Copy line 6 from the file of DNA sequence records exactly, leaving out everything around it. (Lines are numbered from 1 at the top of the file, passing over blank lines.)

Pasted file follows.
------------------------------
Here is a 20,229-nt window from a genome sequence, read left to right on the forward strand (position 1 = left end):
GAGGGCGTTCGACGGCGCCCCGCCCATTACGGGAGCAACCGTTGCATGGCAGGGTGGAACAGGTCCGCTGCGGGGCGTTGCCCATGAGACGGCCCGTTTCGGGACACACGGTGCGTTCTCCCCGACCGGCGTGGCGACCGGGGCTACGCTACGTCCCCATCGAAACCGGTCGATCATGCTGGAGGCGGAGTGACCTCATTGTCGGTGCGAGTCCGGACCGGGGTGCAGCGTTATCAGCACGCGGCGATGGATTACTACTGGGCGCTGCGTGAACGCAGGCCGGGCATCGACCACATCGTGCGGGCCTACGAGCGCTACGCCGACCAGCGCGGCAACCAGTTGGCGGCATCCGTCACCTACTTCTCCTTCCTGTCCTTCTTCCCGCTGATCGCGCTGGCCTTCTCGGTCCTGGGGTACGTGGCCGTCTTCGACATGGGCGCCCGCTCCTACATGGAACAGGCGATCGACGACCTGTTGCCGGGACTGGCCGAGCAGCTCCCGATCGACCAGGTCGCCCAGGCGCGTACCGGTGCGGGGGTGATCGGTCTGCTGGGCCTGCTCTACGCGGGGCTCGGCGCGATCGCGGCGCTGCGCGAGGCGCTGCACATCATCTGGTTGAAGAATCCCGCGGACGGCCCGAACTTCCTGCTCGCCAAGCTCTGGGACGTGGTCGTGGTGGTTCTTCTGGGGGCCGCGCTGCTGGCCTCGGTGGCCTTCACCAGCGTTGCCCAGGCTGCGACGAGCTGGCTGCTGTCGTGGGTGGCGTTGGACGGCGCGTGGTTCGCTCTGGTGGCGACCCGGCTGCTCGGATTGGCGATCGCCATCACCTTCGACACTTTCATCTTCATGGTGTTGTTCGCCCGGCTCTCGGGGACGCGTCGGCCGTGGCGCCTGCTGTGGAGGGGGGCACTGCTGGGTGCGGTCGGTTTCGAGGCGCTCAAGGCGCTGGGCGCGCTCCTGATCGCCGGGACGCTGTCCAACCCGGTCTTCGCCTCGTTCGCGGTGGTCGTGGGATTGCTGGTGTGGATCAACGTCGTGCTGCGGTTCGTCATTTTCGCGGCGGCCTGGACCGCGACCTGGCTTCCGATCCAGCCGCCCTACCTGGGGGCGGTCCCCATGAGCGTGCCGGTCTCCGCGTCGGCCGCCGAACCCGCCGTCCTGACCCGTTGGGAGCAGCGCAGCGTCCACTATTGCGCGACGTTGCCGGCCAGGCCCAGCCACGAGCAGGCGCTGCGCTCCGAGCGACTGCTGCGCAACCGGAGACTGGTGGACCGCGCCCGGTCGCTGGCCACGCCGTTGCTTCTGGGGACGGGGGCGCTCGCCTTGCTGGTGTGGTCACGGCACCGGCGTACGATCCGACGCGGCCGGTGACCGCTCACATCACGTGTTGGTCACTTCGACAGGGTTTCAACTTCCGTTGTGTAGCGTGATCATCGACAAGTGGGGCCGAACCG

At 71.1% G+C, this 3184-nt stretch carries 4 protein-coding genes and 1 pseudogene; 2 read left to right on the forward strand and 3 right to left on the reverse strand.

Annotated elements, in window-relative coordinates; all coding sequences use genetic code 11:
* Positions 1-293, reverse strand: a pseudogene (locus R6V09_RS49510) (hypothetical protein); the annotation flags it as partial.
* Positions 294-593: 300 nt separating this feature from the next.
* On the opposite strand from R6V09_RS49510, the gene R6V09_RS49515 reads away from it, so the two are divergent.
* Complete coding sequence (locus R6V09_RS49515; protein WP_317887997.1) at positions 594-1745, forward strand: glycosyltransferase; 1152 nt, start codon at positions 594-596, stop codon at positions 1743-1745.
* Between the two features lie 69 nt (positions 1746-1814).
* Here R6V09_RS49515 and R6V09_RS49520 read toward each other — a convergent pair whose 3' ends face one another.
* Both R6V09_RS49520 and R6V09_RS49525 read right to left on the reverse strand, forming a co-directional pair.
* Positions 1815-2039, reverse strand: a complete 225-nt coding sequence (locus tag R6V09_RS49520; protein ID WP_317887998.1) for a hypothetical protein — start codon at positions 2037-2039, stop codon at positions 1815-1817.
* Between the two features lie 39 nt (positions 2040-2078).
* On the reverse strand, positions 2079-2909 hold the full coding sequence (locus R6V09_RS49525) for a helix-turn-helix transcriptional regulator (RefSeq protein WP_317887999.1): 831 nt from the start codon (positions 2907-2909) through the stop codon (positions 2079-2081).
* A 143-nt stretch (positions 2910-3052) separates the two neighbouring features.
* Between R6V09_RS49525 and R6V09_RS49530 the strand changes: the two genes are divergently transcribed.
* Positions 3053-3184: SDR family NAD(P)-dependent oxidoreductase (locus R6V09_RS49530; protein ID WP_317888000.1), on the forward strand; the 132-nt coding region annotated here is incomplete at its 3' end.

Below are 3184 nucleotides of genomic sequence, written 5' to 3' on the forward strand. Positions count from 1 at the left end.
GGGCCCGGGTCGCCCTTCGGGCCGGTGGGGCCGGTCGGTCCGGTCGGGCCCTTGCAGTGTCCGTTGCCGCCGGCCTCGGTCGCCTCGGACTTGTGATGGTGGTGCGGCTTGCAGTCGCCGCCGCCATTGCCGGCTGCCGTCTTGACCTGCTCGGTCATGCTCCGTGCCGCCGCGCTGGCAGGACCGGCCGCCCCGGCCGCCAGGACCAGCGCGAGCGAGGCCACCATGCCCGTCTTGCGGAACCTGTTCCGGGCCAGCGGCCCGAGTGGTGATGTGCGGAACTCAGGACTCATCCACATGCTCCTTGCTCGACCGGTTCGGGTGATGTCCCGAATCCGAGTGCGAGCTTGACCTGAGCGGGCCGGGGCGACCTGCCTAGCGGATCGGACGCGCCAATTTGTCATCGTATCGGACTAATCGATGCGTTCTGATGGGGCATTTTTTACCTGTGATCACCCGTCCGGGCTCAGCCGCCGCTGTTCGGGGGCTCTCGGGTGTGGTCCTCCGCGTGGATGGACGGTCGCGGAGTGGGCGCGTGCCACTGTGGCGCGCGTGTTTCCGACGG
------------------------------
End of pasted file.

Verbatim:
* Positions 294-593: 300 nt separating this feature from the next.